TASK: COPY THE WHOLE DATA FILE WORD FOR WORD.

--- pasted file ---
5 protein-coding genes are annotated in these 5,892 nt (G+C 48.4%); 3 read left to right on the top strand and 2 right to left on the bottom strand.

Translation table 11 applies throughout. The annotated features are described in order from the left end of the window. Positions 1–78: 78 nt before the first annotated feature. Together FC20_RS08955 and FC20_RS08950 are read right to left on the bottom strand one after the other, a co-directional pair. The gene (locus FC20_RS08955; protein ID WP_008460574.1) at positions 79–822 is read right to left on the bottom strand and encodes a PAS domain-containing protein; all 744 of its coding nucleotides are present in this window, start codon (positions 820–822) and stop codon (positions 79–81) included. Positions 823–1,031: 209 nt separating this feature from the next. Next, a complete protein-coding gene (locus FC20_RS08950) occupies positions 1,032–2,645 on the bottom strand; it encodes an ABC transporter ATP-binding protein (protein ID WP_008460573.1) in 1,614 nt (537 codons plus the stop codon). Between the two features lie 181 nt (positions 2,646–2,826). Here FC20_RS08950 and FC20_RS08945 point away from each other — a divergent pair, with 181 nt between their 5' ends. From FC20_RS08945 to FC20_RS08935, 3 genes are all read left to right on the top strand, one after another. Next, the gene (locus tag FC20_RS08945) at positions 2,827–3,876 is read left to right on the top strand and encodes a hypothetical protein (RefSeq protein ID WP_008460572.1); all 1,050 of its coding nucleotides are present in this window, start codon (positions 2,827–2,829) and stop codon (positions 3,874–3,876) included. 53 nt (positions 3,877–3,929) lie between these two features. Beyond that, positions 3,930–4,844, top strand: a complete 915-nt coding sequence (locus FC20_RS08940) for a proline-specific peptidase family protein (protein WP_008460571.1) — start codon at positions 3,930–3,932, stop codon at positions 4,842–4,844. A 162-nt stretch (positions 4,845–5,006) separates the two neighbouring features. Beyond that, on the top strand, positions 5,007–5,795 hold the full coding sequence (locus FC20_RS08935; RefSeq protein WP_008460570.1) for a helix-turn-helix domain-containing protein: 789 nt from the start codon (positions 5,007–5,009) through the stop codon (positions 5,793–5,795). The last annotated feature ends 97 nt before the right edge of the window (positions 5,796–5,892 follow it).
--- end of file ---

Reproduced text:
5 protein-coding genes are annotated in these 5,892 nt (G+C 48.4%); 3 read left to right on the top strand and 2 right to left on the bottom strand.

Translation table 11 applies throughout. The annotated features are described in order from the left end of the window. Positions 1–78: 78 nt before the first annotated feature. Together FC20_RS08955 and FC20_RS08950 are read right to left on the bottom strand one after the other, a co-directional pair. The gene (locus FC20_RS08955; protein ID WP_008460574.1) at positions 79–822 is read right to left on the bottom strand and encodes a PAS domain-containing protein; all 744 of its coding nucleotides are present in this window, start codon (positions 820–822) and stop codon (positions 79–81) included. Positions 823–1,031: 209 nt separating this feature from the next. Next, a complete protein-coding gene (locus FC20_RS08950) occupies positions 1,032–2,645 on the bottom strand; it encodes an ABC transporter ATP-binding protein (protein ID WP_008460573.1) in 1,614 nt (537 codons plus the stop codon). Between the two features lie 181 nt (positions 2,646–2,826). Here FC20_RS08950 and FC20_RS08945 point away from each other — a divergent pair, with 181 nt between their 5' ends. From FC20_RS08945 to FC20_RS08935, 3 genes are all read left to right on the top strand, one after another. Next, the gene (locus tag FC20_RS08945) at positions 2,827–3,876 is read left to right on the top strand and encodes a hypothetical protein (RefSeq protein ID WP_008460572.1); all 1,050 of its coding nucleotides are present in this window, start codon (positions 2,827–2,829) and stop codon (positions 3,874–3,876) included. 53 nt (positions 3,877–3,929) lie between these two features. Beyond that, positions 3,930–4,844, top strand: a complete 915-nt coding sequence (locus FC20_RS08940) for a proline-specific peptidase family protein (protein WP_008460571.1) — start codon at positions 3,930–3,932, stop codon at positions 4,842–4,844. A 162-nt stretch (positions 4,845–5,006) separates the two neighbouring features. Beyond that, on the top strand, positions 5,007–5,795 hold the full coding sequence (locus FC20_RS08935; RefSeq protein WP_008460570.1) for a helix-turn-helix domain-containing protein: 789 nt from the start codon (positions 5,007–5,009) through the stop codon (positions 5,793–5,795). The last annotated feature ends 97 nt before the right edge of the window (positions 5,796–5,892 follow it).